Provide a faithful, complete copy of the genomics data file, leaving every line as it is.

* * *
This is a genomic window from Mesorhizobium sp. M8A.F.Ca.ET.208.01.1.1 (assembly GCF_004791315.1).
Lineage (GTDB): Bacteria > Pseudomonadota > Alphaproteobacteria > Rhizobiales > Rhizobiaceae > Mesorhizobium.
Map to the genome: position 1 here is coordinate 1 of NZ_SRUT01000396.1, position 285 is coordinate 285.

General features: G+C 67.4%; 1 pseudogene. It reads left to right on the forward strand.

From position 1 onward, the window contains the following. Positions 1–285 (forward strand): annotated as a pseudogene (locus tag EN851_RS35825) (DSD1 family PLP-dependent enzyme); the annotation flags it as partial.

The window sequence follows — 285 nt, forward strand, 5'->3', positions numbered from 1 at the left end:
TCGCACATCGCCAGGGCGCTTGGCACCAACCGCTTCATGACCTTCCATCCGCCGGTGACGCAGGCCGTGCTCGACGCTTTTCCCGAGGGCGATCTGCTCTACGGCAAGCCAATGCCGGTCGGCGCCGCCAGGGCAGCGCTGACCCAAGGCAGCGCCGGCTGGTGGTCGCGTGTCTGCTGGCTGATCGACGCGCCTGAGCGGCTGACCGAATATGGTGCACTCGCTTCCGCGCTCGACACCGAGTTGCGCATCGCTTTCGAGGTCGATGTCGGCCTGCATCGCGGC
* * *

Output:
This is a genomic window from Mesorhizobium sp. M8A.F.Ca.ET.208.01.1.1 (assembly GCF_004791315.1).
Lineage (GTDB): Bacteria > Pseudomonadota > Alphaproteobacteria > Rhizobiales > Rhizobiaceae > Mesorhizobium.
Map to the genome: position 1 here is coordinate 1 of NZ_SRUT01000396.1, position 285 is coordinate 285.

General features: G+C 67.4%; 1 pseudogene. It reads left to right on the forward strand.

From position 1 onward, the window contains the following. Positions 1–285 (forward strand): annotated as a pseudogene (locus tag EN851_RS35825) (DSD1 family PLP-dependent enzyme); the annotation flags it as partial.

The window sequence follows — 285 nt, forward strand, 5'->3', positions numbered from 1 at the left end:
TCGCACATCGCCAGGGCGCTTGGCACCAACCGCTTCATGACCTTCCATCCGCCGGTGACGCAGGCCGTGCTCGACGCTTTTCCCGAGGGCGATCTGCTCTACGGCAAGCCAATGCCGGTCGGCGCCGCCAGGGCAGCGCTGACCCAAGGCAGCGCCGGCTGGTGGTCGCGTGTCTGCTGGCTGATCGACGCGCCTGAGCGGCTGACCGAATATGGTGCACTCGCTTCCGCGCTCGACACCGAGTTGCGCATCGCTTTCGAGGTCGATGTCGGCCTGCATCGCGGC